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SLOW RECTIFICATION held not 'oppressive' but justifies $ 70K compensation RYAN v York CC#340 2016/04/16 10:38  
$70 K ( plus upcoming legal costs ) is awarded against West Mall condo corporation by a highly respected Toronto judge.

A self-evacuated owner is held unjustly deprived of "enjoyment". 4.5 years of unsuccessful common element deficiency repair measures for the plaintiff's unit, is (a duration & response) here held 'contextually' to be an 'unreasonable' shortfall of performing corporation repair duty.

The unreasonable repair finding arrives notably within the context of 3 decades of failing to address 1977 construction deficiencies in the highrise's upper floor building envelope itself.

Held short of ( Ontario Condominium Act 1998 ) section 135 Oppression, nevertheless failure of 4.5 years of corporation's common element repair attempts is held a "BIGGER PICTURE" that may include thin-skulled /special vulnerability victims ( 'you take em as you find em ').

Here, undergoing cancer treatment ie immune system compromised/additional vulnerability to mould - plaintiff owner evacuates the unit after spring 2010 building envelope failures[/b]. His own complaints were arguably listened to & rectification attempts made, but success did not occur for another 4 .5 years ! ie 'sympathetic plaintiff' : evacuation justifiable/treatments expose to enhanced (mould) health risks. All this occurs amidst decades of frustrated under-response to the general issue affecting many upper floors.

Does this defence cut it ? Should it ? :

" WAIT ! We DID OUR DUTY with the short-funding we had, even though it took the contractors 4.5 years ! It's not our fault the plaintiff was hyper-vulnerable to mould ! He chose to move out ! Why should we refund his common fees /occupancy costs etc simply because he could not occupy ?"

( Condo corporation lawyers will also be watching this closely : Almost $70 K is awarded for direct & INDIRECT /COLLATERAL consequences of unsuccessful common element repairs, almost like a residential tenant's remedy. )

Background : 1977 West Mall highrise had been deficiently built , upper floors like plaintiff’s units being inadequately constructed to exclude water. Held that reserves badly underfunded.

HELD : subjective/ apparently victim-variant, 'unreasonable' deprivation of enjoyment controversially triggering collateral costs & exemption from substantial occupancy costs.

xcrpted ( Justice Perell) :

" . . . [69] In determining whether a condominium corporation has satisfied or breached its statutory duties to repair and maintain the common elements, courts apply a test of reasonableness . . .

. . [71] As appears from the approach directed by the Court of Appeal, whether a condominium corporation has breached its repair and maintenance obligations is a fact-specific inquiry in the particular circumstances.

[72] In the immediate case, one difficulty of applying this contextual approach to reasonableness is that if one does a step-by-step analysis, then at any given step the conduct of the condominium corporation and the choices it made between making urgent repairs, temporary repairs, or permanent repairs was arguably reasonable;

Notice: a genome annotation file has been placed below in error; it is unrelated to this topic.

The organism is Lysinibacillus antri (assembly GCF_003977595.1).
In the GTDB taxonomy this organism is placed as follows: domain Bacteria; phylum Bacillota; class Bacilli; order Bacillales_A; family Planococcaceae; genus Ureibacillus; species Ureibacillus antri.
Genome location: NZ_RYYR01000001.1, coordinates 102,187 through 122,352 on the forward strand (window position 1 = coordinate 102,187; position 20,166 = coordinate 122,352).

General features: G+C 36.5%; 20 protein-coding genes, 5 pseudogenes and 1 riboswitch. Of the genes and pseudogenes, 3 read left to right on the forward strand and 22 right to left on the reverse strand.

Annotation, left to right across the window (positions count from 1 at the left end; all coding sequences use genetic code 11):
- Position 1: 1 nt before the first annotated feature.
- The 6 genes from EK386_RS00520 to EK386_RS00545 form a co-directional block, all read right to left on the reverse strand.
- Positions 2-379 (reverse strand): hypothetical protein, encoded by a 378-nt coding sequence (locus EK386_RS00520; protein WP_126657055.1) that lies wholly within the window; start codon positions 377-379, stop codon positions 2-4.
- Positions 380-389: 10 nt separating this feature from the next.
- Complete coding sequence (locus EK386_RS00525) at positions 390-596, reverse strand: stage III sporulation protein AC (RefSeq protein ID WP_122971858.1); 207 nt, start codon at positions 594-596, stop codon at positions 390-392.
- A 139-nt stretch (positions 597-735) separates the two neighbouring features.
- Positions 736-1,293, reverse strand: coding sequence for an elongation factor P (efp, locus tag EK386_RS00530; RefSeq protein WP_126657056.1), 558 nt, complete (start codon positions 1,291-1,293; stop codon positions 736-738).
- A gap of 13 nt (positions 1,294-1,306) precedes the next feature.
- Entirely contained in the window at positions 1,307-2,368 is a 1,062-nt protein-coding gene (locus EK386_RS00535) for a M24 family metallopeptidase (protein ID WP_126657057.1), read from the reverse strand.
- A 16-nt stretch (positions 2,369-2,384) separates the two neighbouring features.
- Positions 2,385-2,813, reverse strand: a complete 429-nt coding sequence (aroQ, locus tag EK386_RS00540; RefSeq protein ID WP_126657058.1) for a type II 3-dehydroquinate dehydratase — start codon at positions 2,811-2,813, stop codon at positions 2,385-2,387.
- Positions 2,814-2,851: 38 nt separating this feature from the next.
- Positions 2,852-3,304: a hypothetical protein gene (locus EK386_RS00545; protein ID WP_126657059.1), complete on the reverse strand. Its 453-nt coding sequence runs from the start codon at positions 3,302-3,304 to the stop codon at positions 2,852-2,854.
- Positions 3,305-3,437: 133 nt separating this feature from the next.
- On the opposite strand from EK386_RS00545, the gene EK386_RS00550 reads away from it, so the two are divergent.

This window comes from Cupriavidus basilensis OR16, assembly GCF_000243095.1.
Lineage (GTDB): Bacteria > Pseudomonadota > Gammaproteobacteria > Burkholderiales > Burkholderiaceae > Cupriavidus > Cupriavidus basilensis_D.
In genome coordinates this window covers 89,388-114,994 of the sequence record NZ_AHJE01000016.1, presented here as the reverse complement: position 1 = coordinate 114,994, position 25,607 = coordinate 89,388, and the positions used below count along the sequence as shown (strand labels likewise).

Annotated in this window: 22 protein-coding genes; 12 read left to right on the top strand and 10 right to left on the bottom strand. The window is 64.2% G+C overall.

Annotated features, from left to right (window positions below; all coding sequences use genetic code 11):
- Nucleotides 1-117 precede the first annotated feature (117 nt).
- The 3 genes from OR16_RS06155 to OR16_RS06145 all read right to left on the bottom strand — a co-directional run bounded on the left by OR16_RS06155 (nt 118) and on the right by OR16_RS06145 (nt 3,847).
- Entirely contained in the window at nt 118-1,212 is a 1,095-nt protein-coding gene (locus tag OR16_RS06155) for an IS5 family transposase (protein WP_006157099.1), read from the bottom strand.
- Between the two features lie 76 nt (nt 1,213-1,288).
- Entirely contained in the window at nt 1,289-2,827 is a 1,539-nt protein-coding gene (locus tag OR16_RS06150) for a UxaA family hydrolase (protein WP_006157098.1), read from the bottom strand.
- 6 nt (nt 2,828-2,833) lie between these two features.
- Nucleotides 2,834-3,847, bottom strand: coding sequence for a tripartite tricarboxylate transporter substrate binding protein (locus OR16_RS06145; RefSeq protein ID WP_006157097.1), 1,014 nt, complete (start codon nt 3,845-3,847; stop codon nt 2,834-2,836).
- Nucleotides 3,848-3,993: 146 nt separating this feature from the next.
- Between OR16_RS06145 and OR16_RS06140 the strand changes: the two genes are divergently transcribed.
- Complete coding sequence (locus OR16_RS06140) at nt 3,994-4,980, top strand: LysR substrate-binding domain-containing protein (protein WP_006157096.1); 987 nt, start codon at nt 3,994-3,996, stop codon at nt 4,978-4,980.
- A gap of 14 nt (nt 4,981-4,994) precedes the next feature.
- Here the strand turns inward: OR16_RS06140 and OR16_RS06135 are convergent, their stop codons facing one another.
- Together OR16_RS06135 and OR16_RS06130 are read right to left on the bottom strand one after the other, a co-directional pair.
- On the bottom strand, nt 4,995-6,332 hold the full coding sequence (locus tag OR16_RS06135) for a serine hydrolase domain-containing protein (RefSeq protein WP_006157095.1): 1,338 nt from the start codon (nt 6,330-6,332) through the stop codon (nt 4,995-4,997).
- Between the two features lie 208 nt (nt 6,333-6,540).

however, with the benefit of hindsight, i.e., a sort of “the proof of the pudding is in the eating” approach, the conduct of YCC 340 is shown to be unreasonable.

[73] . . . YCC 340 has had a known water penetration problem for over thirty years and has not fixed the problem. This is patently not reasonable. . . . it took YCC 340 until November 2014 (4.5 years) to effect repairs that appear so far to have arrested the water infiltration problem and another year to remediate the presence of mould.

[74] In my opinion, while one may have sympathy for the difficulties confronting YCC 340 in appropriately responding appropriately to the serious water infiltration problem, they did not address those difficulties reasonably and they breached their duty to repair damage. ..."

Ryan v York CC #340 2016 ONSC 2470 issued April 13/16
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Whether another merely less extreme companion piece from Burlington ? (2411 New Street) 2016/04/17 10:00  
Is the (Ryan) West Mall above a merely less extreme version of a familiar scenario ? ( think also : the incredible sinking Richmond Hill condo ordered abandoned decades ago ? ) :

D Goonan item April 16 2016 “Condo owners fear unsafe conditions at 2411 New Street” ( Burlington) new-street/

WELL WORTH the read & also picked up by giant US site Will the Burlington story reach Canada's mainstream print medias' New Home sections paid by the building industries ?

Some Hamilton Spectator online commenters show VERY little sympathy for careless buyer diligence & cheapskate reserve underfunding. But what sort of city diligence was applied ?
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Articles appear : the waterboarding torture ( SLOW RECTIFICATION - RYAN v York CC#340) 2016/04/21 16:05  
Articles now begin to appear ( Ryan v YCC #340 ).

( Neither below cite the thin-skulled aspect of a civil victim with medical sensitivity eg to unremedied mould.

However they point to corporation's exposure to owner collateral damage awards for breach of reasonable, timely remedial efforts. Here a repair duty was under-performed more than 4 years with owner's health compelling the unit abandoned )

1- April 21/16 Jim Davidson LLB ( Nelligan O'Brien Payne LLP ) focusses on the collateral damage awards

2 July 14/16 Denise Lash LLB repair-obligations/ quote: (". . This case should be a wake-up call for condominium corporations. . . ")
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